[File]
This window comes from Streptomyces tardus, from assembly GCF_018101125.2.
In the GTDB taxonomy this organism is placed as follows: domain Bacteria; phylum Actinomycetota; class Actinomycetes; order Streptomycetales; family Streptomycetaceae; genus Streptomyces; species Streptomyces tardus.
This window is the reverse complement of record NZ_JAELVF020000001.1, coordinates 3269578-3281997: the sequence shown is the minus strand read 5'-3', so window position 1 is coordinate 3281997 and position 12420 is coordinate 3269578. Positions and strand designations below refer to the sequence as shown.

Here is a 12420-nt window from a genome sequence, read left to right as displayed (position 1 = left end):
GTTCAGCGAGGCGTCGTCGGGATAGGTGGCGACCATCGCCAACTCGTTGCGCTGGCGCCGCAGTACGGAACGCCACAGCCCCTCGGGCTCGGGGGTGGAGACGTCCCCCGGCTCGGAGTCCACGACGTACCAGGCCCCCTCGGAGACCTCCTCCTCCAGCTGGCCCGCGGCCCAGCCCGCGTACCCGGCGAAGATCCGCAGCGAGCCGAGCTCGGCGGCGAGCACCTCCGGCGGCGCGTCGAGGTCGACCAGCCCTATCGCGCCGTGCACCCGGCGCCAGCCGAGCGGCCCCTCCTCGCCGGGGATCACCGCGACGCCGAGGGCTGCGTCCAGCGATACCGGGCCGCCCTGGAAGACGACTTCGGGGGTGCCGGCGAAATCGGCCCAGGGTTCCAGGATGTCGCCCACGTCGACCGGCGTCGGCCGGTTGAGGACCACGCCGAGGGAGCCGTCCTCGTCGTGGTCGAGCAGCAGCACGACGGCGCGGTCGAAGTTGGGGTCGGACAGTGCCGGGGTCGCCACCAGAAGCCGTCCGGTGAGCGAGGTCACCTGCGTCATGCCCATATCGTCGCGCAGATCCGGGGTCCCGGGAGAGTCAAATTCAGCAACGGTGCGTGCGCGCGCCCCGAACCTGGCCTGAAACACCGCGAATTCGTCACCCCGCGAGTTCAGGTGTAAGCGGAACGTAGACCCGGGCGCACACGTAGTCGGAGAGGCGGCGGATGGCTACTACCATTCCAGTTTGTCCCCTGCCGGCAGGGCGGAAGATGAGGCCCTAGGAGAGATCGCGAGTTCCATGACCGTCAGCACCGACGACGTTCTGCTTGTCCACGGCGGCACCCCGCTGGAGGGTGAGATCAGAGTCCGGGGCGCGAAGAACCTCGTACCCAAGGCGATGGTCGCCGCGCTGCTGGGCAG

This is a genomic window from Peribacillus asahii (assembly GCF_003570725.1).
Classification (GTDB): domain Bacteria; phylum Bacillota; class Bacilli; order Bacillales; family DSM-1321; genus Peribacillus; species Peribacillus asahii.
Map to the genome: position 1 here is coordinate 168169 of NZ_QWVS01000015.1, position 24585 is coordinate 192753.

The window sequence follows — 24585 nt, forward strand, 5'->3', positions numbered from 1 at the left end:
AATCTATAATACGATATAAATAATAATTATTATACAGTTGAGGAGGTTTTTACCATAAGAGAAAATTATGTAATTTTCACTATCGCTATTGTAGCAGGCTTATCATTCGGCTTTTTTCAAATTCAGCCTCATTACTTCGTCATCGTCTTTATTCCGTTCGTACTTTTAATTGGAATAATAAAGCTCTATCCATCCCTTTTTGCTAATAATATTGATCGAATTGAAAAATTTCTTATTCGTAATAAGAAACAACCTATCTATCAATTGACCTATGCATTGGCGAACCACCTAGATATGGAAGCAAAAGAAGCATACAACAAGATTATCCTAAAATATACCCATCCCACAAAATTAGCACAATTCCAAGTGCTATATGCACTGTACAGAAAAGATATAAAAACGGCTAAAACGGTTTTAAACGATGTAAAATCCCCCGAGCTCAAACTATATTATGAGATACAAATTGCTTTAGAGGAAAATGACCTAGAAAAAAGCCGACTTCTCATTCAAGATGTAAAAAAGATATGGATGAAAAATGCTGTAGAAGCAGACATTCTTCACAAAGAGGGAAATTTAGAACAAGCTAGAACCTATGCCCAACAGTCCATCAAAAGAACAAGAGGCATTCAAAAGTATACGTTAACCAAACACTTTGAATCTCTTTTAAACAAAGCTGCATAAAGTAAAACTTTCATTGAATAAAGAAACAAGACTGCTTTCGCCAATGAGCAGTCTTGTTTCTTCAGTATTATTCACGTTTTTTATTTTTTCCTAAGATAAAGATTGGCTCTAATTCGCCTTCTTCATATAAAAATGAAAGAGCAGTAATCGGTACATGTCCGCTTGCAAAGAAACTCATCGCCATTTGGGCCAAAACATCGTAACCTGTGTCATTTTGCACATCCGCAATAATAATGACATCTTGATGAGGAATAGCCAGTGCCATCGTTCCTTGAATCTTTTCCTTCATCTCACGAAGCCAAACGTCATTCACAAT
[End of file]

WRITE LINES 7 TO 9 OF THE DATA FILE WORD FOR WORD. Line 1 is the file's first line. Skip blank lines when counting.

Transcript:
Classification (GTDB): domain Bacteria; phylum Bacillota; class Bacilli; order Bacillales; family DSM-1321; genus Peribacillus; species Peribacillus asahii.
Map to the genome: position 1 here is coordinate 168169 of NZ_QWVS01000015.1, position 24585 is coordinate 192753.

The window sequence follows — 24585 nt, forward strand, 5'->3', positions numbered from 1 at the left end: